It has also been noted that RDC schizoaffective disorder, bipolar subtype, may have particular utility for picking up association signals in GWAS studies,108 so it may be worthy of more research attention if the problems with interrater reliability can be overcome.
Conclusions and Future Directions
In summary, there is now strong evidence for partial overlap of genetic influences on schizophrenia and bipolar disorder, with a genetic correlation of around 0.6. It is likely that part of the overlap is due to commonly occurring genetic variants, as detected by GWAS, that have a small effect on risk individually, but where a person’s risk increases as they carry more risk alleles. It is also likely that there are common risk variants that are not shared between the 2 disorders. Additionally, current evidence suggests that large, rare CNVs are likely to have a greater influence on the risk of schizophrenia than bipolar disorder. Evidence from twin analysis is consistent with all genetic risk factors for schizoaffective episodes also being risk factors for schizophrenic and manic episodes, while association studies hint at the possibility of some relatively specific genetic risk factors for the bipolar subtype of schizoaffective disorder.
In addition to the balance of genetic and environmental risk factors with varying specificity for disorders, the clinical presentation may also be influenced by the overall quantitative burden of risk factors109 and by additional modifying factors that do not influence the risk of developing a disorder but influence the clinical picture among individuals with a disorder.110,111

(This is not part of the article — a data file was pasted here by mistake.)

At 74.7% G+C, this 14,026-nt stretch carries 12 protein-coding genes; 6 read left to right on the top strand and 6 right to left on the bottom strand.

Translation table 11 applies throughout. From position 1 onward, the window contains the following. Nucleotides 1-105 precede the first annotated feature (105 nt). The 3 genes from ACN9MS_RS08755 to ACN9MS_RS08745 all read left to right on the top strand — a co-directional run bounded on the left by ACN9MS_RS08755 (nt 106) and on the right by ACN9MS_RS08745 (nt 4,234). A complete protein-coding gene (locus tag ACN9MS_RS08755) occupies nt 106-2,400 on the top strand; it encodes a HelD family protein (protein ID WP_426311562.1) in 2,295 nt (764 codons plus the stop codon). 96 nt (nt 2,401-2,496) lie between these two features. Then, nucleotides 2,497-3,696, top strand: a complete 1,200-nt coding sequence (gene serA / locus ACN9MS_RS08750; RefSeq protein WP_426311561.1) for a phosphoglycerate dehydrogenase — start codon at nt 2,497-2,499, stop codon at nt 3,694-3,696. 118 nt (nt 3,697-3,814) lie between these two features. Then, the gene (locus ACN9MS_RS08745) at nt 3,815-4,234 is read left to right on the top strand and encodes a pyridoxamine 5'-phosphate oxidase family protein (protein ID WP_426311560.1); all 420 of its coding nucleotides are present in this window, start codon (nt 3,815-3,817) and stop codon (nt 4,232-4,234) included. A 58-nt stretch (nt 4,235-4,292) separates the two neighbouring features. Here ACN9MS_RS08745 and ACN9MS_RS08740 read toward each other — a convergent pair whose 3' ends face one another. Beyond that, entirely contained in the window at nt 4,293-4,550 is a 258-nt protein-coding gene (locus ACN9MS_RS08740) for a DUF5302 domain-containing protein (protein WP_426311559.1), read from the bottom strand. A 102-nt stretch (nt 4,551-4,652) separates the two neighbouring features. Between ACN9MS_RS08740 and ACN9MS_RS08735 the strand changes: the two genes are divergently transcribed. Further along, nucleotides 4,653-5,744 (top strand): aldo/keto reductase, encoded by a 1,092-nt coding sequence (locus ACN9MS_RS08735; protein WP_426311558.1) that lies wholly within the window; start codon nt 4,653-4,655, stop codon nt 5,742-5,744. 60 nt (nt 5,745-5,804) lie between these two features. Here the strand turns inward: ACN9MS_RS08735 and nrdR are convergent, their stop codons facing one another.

In terms of future research developments, as GWAS continue to increase in sample size, to include more samples with ancestries other than European, and to be analyzed in more sophisticated ways,112 it is expected that many more commonly occurring risk variants will emerge. This is most likely to further substantiate the current pattern of partial genetic overlap between schizophrenia and bipolar disorder, and further dissection of the clinical phenotypes may show more substantive evidence of graded relationships,20 eg, bipolar disorder with mood-incongruent psychotic symptoms and the bipolar subtype of schizoaffective disorder having progressively closer genetic relationships with schizophrenia compared with more clinically pure forms of bipolar disorder.
At the same time, further CNVs associated with schizophrenia are likely to be identified. It will be interesting to see whether any associations with bipolar disorder tend to be predominantly with more schizophrenia-like subforms, eg, where there are mood-incongruent psychotic symptoms or cognitive impairment, and also the effect of CNVs on schizoaffective disorder.